According to FightMetric, Garcia shouldn’t have won any rounds of that fight, let alone two. Here’s how Bad Boy clinched the split-decision, despite being outstruck 106-71 — he scored two takedowns, and he was the aggressor for much of the fight, meaning that the faces he made while audibly whiffing his hooks were much scarier than his opponent’s, as the Korean Zombie was tagging Leonard at will. Obviously it wasn’t a career-ender for Jung, who got his revenge 11 months later. But it was such a perfect representation of what’s wrong with modern MMA judging: Striking totals don’t matter, each takedown counts for a billion points, and “Octagon Control” can always be used to justify scoring it for the guy you like better. Ugh. Terrible.
Jefferey “Karmaatemycat” Watts
Whenever I think of a robbery, normally Matt Hamill and Michael Bisping immediately come to mind. But a fight that tops even that is Machida/Rua 1 at UFC 104. That fight was incredibly hyped because of “The Machida Era.” Everyone was so entranced by the Elusive one. The Dragon had us eating out of the palm of his hand. Besides, nobody really knew which Mauricio “Shogun” Rua would show up for the fight and to be honest, who could blame them? After multiple knee surgeries, a broken arm, and some seriously lackluster performances not many people saw this as anything but an uphill battle for Rua. Machida was even favored in the odds by over 4-1, and for good reason.
However, right from the start, Shogun took to the center of the Octagon and kept cutting angles on Machida. That set the stage for some dirty boxing but more importantly some incredibly vicious leg kicks. It was evident before the end of the first round that Shogun was landing the more damaging shots. Machida started off in southpaw, but as I said, those leg kicks quickly changed all of that, seeing as Machida needed to change stances during round three.
It became apparent in round four and five that Machida had slowed down considerably. Meanwhile, Rua kept pushing forward, landing harder strikes, cutting Machida off with angles, and pushing him against the cage. It seemed like Rua had it all in the bag. It isn’t often you find yourself agreeing with Mike Goldberg but this seemed like one of those times, a clear-cut unanimous decision for the challenger, right? Wrong.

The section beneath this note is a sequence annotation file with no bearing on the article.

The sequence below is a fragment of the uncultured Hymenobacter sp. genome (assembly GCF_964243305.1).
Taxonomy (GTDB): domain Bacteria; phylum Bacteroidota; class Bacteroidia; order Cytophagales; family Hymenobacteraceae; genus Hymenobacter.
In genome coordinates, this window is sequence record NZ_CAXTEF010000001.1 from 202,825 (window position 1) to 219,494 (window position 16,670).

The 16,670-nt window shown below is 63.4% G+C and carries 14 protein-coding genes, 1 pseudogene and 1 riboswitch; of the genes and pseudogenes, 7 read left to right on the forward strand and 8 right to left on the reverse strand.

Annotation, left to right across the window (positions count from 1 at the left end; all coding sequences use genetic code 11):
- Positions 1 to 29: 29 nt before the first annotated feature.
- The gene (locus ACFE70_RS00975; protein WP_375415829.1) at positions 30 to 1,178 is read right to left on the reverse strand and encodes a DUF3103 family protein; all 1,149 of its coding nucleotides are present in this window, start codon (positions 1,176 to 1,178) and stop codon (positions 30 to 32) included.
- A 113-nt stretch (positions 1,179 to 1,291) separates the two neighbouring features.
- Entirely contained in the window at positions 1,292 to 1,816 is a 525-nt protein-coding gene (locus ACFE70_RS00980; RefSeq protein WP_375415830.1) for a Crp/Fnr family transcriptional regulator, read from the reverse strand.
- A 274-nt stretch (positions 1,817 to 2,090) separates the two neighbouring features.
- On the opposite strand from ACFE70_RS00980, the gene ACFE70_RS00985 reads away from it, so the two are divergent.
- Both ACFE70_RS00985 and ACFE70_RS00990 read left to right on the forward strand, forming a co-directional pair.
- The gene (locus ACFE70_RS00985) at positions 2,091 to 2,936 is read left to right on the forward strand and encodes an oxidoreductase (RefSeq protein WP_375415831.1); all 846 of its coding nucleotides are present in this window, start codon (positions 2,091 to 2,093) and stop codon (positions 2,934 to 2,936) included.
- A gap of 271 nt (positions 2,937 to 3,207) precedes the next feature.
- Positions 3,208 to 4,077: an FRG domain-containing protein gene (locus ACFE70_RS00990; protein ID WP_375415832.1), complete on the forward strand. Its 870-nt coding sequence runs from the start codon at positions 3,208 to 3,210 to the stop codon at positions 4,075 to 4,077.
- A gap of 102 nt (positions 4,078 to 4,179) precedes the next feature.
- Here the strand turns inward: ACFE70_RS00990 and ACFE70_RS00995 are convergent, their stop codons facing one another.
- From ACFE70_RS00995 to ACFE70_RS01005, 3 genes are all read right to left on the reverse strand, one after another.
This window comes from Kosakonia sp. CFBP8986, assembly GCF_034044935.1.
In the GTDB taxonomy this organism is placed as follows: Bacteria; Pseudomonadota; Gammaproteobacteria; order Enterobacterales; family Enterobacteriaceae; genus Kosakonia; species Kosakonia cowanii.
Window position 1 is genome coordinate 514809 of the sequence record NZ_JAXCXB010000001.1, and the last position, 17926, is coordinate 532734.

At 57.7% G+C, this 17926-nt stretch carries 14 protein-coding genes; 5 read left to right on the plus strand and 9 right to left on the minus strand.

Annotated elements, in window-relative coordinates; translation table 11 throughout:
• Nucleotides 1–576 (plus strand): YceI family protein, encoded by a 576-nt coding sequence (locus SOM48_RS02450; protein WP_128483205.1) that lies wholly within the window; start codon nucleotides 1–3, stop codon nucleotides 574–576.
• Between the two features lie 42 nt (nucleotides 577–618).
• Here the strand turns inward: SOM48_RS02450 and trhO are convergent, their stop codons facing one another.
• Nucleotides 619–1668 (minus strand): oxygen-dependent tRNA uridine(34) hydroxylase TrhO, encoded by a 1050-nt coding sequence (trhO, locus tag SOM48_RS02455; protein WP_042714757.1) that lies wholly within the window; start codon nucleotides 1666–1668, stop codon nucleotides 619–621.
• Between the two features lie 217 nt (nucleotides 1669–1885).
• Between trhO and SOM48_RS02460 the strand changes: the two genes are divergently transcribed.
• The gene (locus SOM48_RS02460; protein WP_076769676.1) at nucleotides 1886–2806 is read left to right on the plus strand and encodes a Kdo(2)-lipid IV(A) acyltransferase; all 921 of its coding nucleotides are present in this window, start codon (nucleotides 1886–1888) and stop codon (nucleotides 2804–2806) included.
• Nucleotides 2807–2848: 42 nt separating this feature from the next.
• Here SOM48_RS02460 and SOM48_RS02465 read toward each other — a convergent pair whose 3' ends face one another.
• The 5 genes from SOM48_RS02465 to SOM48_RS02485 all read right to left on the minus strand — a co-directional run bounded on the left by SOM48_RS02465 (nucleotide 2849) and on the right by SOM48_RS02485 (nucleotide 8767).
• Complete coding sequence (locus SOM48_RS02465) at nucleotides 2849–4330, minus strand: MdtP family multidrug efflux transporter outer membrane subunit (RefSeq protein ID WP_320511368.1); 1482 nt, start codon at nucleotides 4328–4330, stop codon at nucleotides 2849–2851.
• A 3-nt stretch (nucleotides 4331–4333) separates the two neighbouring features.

Judges Cecil Peoples, Nelson Hamilton, and Marcos Rosales scored the bout 48-47 for Machida. Rosales and Peoples both scored the first three rounds in favor of the champion, while Hamilton gave Machida rounds two, three, and four. After the fight, Cecil Peoples stated that leg kicks don’t win fights, and further explained that he thought Machida was landing the cleaner, more efficient shots during the entirety of the fight. FightMetric, however, disagreed claiming Shogun outstruck Machida in round one (19 to 11), round two (21 to 7), round three (19 to 14), round four (10 to 4), and round five (13-6). I don’t know what three of MMA’s most experienced judges were smoking the night of UFC 104, but I would wager it smelled of shenanigans.
Luckily for MMA fans and Shogun Rua, the Baldfather saw the fight a bit differently than the judges. He granted Shogun an immediate rematch. Rua won the rematch in such devastating fashion that Machida’s own father called for his son’s retirement.
Remember that scene from The Hurricane, where the black Rubin Carter beats the hell out of the white Joey Giardello, yet loses on the scorecards of the blatantly racist white judges? Yeah, it turns out that the real fight was nothing like that. At all. Not that that should surprise you. That scene displayed such over-the-top biases that I’d assume something like that could never happen in real life if I wasn’t familiar with Mariusz Pudzianowksi vs. James Thompson II.